Dinner in Johnston
Rhode Island roads are designed for people who already know where they’re going. That’s why I barely made it to Johnston in time to set up for the community dinner hosted b y Senators Reed and Whitehouse. And what do I find when I arrive:
Andrew sneaking up on Pat Crowley! We’re a violent mob we right wingers. (No YouTubable video came out of that incident, unfortunately.)
Whitehouse is listing ways to reduce costs in healthcare, most of which are unacceptable (e.g., throw people off the roles). His vague response is that we have to “reform the delivery system in ways that save money.” No real solutions.
Jack Reed just repeated the lie that folks who like their insurance can keep it. He didn’t add the necessary qualification that it would only last five years.
A 75-year-old from German is testifying that his wife’s small business has been having trouble keeping up with payments for employees health insurance. Germany, by contrast, is a nirvana of free healthcare. Not sure when the last time Germany led the world in healthcare innovation.
Whitehouse is trying to explain that foreign companies have an advantage in exports because they don’t have to incorporate healthcare for employees into their costs. Of course, the taxes must be worked into the price.
Reed used a popular comeback when an older attendee spoke against the Democrats reform: “Well, what insurance do you have.” When the answer is Medicare, he makes a face that says, “Well…”
It’s certainly the most quiet crowd tonight. Plenty of shushers when opposition voices make such suggestions as economics lessons in the Senate.
An elderly man, who testified that he’s happy with American care, brought up tort reform. Reed is downplaying the importance of that issue, and he looked to the table of planted Brown University medical students .
A 14 -year-old asked whether a national healthcare would be Constitutional, and both Senators said “probably” and brought up a number of state-level public systems (e.g., colleges) as examples of its plausibility. Uh-huh.
Will Grapentine just asked why, if America has the best of hospitals, medicine, etc., as he says Reed suggests, then why change it? He also suggested steps toward privatization.
Whitehouse is also bragging about America’s medical facilities. “My concern is that we take all of that talent and excellence, and then we grind it through a system…” that kills people and leaves people out.
Asked about free market competition, Reed said that they’re trying to build a better system. Makes me wonder why, if they’re such geniuses, in federal government, they went into “public service” instead of applying that insight throughout the economy as private actors.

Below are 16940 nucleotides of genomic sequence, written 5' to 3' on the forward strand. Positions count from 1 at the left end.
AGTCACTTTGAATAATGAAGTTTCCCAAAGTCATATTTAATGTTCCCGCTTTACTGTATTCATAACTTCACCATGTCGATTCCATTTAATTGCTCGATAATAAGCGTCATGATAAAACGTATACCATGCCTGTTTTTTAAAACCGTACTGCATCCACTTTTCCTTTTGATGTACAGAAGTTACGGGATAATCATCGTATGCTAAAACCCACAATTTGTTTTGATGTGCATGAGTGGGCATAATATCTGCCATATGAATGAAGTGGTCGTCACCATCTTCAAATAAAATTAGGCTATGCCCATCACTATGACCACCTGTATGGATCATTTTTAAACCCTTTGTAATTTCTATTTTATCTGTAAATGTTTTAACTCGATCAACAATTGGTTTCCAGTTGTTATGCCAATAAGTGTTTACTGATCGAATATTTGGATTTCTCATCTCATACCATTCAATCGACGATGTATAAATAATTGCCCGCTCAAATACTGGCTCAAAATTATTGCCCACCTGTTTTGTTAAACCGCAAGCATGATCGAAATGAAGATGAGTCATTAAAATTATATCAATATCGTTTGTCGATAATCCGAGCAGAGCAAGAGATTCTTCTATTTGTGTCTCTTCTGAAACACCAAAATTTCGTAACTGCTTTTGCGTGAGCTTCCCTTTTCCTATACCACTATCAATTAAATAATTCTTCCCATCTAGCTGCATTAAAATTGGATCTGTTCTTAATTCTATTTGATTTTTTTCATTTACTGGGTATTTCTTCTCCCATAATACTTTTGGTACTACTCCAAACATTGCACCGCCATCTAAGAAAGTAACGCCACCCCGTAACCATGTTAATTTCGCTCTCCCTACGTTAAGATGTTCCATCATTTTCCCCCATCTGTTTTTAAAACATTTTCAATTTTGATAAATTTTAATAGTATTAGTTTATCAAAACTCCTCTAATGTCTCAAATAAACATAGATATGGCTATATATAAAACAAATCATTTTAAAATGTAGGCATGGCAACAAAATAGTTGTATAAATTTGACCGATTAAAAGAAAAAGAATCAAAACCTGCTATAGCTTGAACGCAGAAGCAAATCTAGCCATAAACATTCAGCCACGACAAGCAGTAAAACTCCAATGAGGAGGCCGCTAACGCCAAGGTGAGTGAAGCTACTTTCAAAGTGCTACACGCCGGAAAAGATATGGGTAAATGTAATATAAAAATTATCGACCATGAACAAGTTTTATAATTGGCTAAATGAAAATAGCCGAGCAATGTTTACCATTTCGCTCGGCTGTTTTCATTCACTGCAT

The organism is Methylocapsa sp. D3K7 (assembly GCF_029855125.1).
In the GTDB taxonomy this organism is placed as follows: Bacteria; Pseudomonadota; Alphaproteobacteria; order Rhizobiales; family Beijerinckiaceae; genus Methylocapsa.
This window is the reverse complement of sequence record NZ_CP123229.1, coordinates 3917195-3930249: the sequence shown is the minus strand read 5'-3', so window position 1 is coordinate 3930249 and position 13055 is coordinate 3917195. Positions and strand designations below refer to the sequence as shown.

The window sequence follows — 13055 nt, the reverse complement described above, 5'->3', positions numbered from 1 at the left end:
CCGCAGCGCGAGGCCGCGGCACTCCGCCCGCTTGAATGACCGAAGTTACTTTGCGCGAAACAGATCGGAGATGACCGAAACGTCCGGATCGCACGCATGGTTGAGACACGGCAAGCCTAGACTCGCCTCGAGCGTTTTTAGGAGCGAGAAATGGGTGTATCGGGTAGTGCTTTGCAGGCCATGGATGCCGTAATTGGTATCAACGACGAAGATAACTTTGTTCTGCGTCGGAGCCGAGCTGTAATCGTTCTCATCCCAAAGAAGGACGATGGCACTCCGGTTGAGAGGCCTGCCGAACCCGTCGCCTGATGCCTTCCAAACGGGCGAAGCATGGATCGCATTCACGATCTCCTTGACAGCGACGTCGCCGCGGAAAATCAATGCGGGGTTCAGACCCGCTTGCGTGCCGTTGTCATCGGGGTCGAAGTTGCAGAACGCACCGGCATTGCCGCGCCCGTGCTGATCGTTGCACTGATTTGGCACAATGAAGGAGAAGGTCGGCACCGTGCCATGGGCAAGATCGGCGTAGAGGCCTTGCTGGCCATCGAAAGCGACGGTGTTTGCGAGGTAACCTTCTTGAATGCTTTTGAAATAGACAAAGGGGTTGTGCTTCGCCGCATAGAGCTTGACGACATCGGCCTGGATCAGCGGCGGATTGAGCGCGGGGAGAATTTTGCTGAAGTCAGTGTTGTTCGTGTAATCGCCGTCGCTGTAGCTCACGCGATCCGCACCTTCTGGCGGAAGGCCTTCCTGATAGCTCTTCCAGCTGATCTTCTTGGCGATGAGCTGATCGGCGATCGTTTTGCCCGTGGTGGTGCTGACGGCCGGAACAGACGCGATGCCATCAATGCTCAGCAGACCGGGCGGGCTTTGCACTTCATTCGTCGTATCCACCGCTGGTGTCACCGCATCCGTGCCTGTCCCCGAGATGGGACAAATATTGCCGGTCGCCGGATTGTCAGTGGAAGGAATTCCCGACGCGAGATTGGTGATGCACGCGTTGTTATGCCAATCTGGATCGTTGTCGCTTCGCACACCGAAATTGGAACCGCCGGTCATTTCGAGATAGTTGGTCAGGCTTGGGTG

More repeats of favorite stories, such as Sheldon’s example of hospitals not wanting to invest in efficiency equipment because it costs them billable minutes.
I’ve yet to hear anybody ask or explain why the feds aren’t looking at specific problems, first, and then expanding to rewrite the entire system, if necessary.
Whitehouse once again stated that the problems with Medicare originate in the fact that it hasn’t been funded, as if some other entity than the government making those decisions.
Whitehouse asserted that Obama has already cut taxes for the middle class, so we can trust him not to break the pledge only to tax rich people.
Whitehouse expressed that the reform is intended to make the system, better, more efficient, and even more super duper. When asked how Congress will pay for it, he brought up digital medical records. First of all, can’t that be done on its own? Second of all, is that really the big plan for saving money to pay for a public option et al.
A young woman just noted that businessmen are not accountable to her, but these two senators are. Ah, youth.
A social worker just synopsized the liberal point of view by putting his entire perspective in terms feeling good about helping neighbors, equating a refusal to back a government system naked cruelty of soul.
I have to say that I’m suspicious of the folks who come to these things in white jackets and stethoscopes around their necks are suspicious when they declare themselves doctors. Maybe it’s just too much television as a youth, with the whole “I’m not a doctor but I play one on TV” thing.
One such doctor just said that a public option must be big enough to negotiate. That seems to conflict with earlier efforts to diminish the significance of a public option.